An examination of the parallels between problem-solving in engineering and in theological ethics, showing how 'design reasoning' can be adapted as a heuristic.
Trade Information: JPOD
Available as: Paperback, PDF
Specifications: 229x153mm (9x6in), 326pp
Published: December 2013
Published: December 2013
Both engineering and human living take place in a messy world, one full of unknowns and contingencies. 'Design reasoning' is the way engineers cope with real-world contingency. Because of the messiness, books about engineering design cannot have 'ideal solutions' printed in the back in the same way that mathematics textbooks can. Design reasoning does not produce a single, ideally correct answer to a given problem but rather generates a wide variety of rival solutions that vie against each other for their relative level of 'satisfactoriness'.
A reasoning process analogous to design is needed in ethics. Since the realm of interpersonal relations is itself a fluid and highly contingent real-world affair, design reasoning offers the promise of a useful paradigm for ethical reasoning. This volume undertakes two tasks. First, it employs design reasoning to illustrate how technological artefacts can be assessed for their inherent moral properties. Second, it uses the design paradigm as a means for bringing engineering ethics into conversation with Christian theology in order to show how each can be for the other a catalyst for the revolutionary task of living by design.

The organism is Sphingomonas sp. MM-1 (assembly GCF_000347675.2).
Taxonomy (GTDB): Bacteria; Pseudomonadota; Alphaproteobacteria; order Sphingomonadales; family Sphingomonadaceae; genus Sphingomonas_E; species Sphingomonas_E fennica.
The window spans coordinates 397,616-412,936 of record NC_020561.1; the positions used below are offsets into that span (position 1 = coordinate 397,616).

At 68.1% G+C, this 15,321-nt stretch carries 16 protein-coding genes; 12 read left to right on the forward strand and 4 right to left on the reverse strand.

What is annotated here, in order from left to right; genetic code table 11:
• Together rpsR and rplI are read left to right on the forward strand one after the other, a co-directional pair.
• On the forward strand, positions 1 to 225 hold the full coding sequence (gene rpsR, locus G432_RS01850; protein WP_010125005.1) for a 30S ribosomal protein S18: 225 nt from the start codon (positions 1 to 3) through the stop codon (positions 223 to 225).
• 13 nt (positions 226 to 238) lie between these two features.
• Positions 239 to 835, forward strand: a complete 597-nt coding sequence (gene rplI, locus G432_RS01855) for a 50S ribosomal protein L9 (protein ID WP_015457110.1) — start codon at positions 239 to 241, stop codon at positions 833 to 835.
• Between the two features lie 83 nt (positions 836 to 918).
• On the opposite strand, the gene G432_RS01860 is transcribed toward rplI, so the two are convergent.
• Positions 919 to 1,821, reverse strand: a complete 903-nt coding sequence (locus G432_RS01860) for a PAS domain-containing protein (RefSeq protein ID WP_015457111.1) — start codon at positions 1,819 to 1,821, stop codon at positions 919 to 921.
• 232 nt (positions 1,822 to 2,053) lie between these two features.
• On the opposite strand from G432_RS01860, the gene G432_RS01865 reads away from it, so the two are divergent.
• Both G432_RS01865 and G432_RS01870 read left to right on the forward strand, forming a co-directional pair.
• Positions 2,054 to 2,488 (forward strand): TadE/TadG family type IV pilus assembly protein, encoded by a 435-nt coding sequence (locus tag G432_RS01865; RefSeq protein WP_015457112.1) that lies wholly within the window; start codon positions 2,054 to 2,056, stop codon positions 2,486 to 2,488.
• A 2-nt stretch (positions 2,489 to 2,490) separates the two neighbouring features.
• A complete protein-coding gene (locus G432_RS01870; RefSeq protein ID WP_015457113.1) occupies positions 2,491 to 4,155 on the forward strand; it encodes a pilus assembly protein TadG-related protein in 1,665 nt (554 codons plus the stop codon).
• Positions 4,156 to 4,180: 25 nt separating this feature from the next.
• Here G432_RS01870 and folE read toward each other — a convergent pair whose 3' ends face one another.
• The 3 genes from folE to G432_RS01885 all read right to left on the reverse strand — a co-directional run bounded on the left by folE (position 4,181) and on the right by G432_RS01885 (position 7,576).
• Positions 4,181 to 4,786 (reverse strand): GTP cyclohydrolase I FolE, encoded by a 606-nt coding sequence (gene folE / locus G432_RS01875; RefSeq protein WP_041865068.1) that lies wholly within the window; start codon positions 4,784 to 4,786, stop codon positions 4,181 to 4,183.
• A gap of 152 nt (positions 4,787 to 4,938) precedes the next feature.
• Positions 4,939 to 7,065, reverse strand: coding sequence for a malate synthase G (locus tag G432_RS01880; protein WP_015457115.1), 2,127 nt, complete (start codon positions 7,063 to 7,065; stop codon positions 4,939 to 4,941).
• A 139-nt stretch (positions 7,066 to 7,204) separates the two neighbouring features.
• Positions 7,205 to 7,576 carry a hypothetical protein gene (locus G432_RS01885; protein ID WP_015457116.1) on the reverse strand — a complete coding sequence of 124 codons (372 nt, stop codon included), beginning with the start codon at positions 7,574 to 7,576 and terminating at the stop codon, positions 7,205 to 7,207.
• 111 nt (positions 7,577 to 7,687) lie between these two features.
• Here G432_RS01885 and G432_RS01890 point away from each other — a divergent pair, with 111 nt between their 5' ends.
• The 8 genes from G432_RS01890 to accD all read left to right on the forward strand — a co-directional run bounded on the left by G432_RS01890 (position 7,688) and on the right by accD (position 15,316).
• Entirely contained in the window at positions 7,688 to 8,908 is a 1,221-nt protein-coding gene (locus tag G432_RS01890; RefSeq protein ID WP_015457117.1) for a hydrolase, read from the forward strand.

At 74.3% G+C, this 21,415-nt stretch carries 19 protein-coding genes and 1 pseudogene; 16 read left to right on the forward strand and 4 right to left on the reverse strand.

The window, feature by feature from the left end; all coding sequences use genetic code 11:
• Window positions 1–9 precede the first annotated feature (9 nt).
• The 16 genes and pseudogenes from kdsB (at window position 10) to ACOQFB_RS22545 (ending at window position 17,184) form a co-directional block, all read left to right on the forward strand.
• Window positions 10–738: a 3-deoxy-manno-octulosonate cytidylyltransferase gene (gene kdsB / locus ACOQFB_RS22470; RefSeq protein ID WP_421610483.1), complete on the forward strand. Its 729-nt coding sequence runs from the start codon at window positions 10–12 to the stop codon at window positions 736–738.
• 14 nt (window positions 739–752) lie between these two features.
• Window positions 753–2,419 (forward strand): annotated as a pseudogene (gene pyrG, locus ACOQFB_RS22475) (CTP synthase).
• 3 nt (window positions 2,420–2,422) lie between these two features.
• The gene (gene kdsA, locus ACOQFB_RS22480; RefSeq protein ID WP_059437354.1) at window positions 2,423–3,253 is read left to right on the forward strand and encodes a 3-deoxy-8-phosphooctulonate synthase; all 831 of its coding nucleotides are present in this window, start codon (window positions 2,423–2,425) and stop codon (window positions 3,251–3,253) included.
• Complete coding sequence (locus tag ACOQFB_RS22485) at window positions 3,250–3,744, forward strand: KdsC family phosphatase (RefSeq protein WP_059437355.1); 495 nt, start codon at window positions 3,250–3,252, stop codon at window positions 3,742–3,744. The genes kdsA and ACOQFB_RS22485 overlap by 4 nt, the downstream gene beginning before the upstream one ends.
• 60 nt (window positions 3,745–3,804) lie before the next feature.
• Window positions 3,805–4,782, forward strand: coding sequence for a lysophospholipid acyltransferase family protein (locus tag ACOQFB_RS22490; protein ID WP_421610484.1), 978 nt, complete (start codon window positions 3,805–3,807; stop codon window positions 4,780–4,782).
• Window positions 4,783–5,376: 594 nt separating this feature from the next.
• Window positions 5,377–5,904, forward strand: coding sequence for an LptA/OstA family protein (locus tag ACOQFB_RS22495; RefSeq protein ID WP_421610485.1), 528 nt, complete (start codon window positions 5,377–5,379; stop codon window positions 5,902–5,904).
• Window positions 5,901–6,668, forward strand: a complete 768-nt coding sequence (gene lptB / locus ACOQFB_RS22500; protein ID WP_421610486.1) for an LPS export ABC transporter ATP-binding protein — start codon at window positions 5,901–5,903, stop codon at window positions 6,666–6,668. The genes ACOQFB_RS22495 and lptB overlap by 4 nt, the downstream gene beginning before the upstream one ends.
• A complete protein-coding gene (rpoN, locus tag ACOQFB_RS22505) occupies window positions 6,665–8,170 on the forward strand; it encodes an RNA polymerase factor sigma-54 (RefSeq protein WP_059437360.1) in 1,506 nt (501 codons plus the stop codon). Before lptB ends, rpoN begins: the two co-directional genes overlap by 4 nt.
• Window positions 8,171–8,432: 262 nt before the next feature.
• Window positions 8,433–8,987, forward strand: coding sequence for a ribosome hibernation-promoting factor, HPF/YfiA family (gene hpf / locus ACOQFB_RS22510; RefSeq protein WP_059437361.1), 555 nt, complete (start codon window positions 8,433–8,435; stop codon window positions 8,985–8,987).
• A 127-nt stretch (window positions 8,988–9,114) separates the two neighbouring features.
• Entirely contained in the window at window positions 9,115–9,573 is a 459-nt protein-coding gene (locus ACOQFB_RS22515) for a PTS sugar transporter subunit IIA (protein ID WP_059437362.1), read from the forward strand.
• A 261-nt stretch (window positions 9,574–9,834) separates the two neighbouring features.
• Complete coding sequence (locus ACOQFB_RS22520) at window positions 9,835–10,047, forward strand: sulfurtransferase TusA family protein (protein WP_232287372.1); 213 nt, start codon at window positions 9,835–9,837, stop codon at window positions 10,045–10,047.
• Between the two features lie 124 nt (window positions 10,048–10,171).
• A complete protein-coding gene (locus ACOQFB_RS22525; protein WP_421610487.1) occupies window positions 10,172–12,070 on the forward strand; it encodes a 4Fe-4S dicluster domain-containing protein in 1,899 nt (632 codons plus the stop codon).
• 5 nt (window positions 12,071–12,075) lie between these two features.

1. The Messy World We Inhabit
2. Ethics as Design
3. Arguing about Good Design
4. Reading Professional Codes of Ethics through Design
5. Design Reasoning
6. Design Can Change Your Life
7. So Be Good for Goodness' Sake!
8. Design as a Social Practice
9. Cross-Domain Transfer and Design
10. Engineering as Christian Vocation
Appendix: Following the Rules in Design
Brad J. Kallenberg is Professor of Theology at the University of Dayton in Dayton, Ohio. He is author of Ethics as Grammar (2001), Live to Tell (2002), God and Gadgets (2011), and numerous scholarly articles.
By Design first draws a parallel between the discipline of engineering and the discipline of ethics by identifying both as areas that (to use the author's term) are 'messy,' and hence require the use of heuristics. It is extremely well written, well researched, and well illustrated, with numerous authoritative examples carefully chosen from engineering and religion. I highly recommend this book. Billy V. Koen, Professor Emeritus of Mechanical Engineering, The University of Texas at Austin
... an inspiring vision for how engineering can be understood as a Christian vocation, so long as its particular practice serves both moral means and ends. This book is intended first for wellread engineering undergraduates, graduate students, and faculty, but also for students of theology and ethics who are interested in a creative and helpful interdisciplinary project. J. David Moser, in Theological Book Review, Vol 26, No 1
Kallenberg is to be commended for seeking to write a substantial account of engineering ethics from a Christian perspective. He has clearly understood important aspects of engineering thinking and linked them well to ethical thinking. Much philosophical and theological scholarship underlies the text. Several of the approaches adopted are innovative and have significant potential for further development. Especially welcome is the emphasis on approaches that stimulate the ethical imagination ... Professional engineers with a particular interest in ethics will find the book interesting. Wider dissemination and discussion of the book's account of professional ethical codes could be of great benefit to the development of the profession. W. Richard Bowen, in Studies in Christian Ethics, Vol 27.3